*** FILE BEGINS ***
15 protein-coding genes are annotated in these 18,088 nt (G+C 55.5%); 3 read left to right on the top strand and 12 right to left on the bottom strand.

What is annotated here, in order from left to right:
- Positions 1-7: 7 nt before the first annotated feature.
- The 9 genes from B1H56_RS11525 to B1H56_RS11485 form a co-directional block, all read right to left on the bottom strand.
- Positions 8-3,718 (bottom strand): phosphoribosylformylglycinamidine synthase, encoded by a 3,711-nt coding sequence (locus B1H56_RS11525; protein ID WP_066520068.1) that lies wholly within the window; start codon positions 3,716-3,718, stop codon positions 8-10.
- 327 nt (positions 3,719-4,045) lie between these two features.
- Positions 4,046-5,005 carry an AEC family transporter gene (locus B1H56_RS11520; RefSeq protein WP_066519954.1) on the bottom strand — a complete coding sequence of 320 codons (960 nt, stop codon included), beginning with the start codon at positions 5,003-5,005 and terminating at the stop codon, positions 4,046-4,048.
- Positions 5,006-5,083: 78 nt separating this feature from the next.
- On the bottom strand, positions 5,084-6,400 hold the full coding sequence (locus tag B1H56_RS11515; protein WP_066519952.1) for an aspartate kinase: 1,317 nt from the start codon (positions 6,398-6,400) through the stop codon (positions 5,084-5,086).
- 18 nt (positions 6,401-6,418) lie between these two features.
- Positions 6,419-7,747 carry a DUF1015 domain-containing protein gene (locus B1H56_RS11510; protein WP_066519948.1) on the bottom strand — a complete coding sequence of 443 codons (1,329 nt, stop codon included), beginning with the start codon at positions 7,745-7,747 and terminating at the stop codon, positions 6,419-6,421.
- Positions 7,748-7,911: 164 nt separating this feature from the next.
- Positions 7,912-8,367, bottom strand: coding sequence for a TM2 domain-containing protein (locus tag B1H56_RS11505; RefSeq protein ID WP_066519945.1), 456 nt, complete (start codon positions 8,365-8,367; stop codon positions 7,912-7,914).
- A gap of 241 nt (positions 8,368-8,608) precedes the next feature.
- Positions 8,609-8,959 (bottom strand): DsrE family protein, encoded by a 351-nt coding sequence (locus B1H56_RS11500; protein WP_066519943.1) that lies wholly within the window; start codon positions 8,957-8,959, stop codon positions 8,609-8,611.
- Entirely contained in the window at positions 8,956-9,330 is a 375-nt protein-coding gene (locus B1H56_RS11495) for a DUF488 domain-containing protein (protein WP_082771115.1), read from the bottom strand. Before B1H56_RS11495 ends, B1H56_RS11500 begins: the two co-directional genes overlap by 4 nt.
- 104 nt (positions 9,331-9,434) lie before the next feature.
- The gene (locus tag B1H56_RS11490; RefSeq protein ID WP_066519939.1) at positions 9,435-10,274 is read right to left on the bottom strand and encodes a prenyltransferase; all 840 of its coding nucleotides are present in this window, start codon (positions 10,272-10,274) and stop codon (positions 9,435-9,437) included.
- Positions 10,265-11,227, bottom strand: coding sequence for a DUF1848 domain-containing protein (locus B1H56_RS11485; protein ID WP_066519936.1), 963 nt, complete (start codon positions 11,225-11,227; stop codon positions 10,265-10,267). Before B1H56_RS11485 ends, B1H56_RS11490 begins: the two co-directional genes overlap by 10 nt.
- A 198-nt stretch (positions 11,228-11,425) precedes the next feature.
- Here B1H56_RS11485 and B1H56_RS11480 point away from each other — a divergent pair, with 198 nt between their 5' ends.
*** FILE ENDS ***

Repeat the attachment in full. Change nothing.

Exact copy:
15 protein-coding genes are annotated in these 18,088 nt (G+C 55.5%); 3 read left to right on the top strand and 12 right to left on the bottom strand.

What is annotated here, in order from left to right:
- Positions 1-7: 7 nt before the first annotated feature.
- The 9 genes from B1H56_RS11525 to B1H56_RS11485 form a co-directional block, all read right to left on the bottom strand.
- Positions 8-3,718 (bottom strand): phosphoribosylformylglycinamidine synthase, encoded by a 3,711-nt coding sequence (locus B1H56_RS11525; protein ID WP_066520068.1) that lies wholly within the window; start codon positions 3,716-3,718, stop codon positions 8-10.
- 327 nt (positions 3,719-4,045) lie between these two features.
- Positions 4,046-5,005 carry an AEC family transporter gene (locus B1H56_RS11520; RefSeq protein WP_066519954.1) on the bottom strand — a complete coding sequence of 320 codons (960 nt, stop codon included), beginning with the start codon at positions 5,003-5,005 and terminating at the stop codon, positions 4,046-4,048.
- Positions 5,006-5,083: 78 nt separating this feature from the next.
- On the bottom strand, positions 5,084-6,400 hold the full coding sequence (locus tag B1H56_RS11515; protein WP_066519952.1) for an aspartate kinase: 1,317 nt from the start codon (positions 6,398-6,400) through the stop codon (positions 5,084-5,086).
- 18 nt (positions 6,401-6,418) lie between these two features.
- Positions 6,419-7,747 carry a DUF1015 domain-containing protein gene (locus B1H56_RS11510; protein WP_066519948.1) on the bottom strand — a complete coding sequence of 443 codons (1,329 nt, stop codon included), beginning with the start codon at positions 7,745-7,747 and terminating at the stop codon, positions 6,419-6,421.
- Positions 7,748-7,911: 164 nt separating this feature from the next.
- Positions 7,912-8,367, bottom strand: coding sequence for a TM2 domain-containing protein (locus tag B1H56_RS11505; RefSeq protein ID WP_066519945.1), 456 nt, complete (start codon positions 8,365-8,367; stop codon positions 7,912-7,914).
- A gap of 241 nt (positions 8,368-8,608) precedes the next feature.
- Positions 8,609-8,959 (bottom strand): DsrE family protein, encoded by a 351-nt coding sequence (locus B1H56_RS11500; protein WP_066519943.1) that lies wholly within the window; start codon positions 8,957-8,959, stop codon positions 8,609-8,611.
- Entirely contained in the window at positions 8,956-9,330 is a 375-nt protein-coding gene (locus B1H56_RS11495) for a DUF488 domain-containing protein (protein WP_082771115.1), read from the bottom strand. Before B1H56_RS11495 ends, B1H56_RS11500 begins: the two co-directional genes overlap by 4 nt.
- 104 nt (positions 9,331-9,434) lie before the next feature.
- The gene (locus tag B1H56_RS11490; RefSeq protein ID WP_066519939.1) at positions 9,435-10,274 is read right to left on the bottom strand and encodes a prenyltransferase; all 840 of its coding nucleotides are present in this window, start codon (positions 10,272-10,274) and stop codon (positions 9,435-9,437) included.
- Positions 10,265-11,227, bottom strand: coding sequence for a DUF1848 domain-containing protein (locus B1H56_RS11485; protein ID WP_066519936.1), 963 nt, complete (start codon positions 11,225-11,227; stop codon positions 10,265-10,267). Before B1H56_RS11485 ends, B1H56_RS11490 begins: the two co-directional genes overlap by 10 nt.
- A 198-nt stretch (positions 11,228-11,425) precedes the next feature.
- Here B1H56_RS11485 and B1H56_RS11480 point away from each other — a divergent pair, with 198 nt between their 5' ends.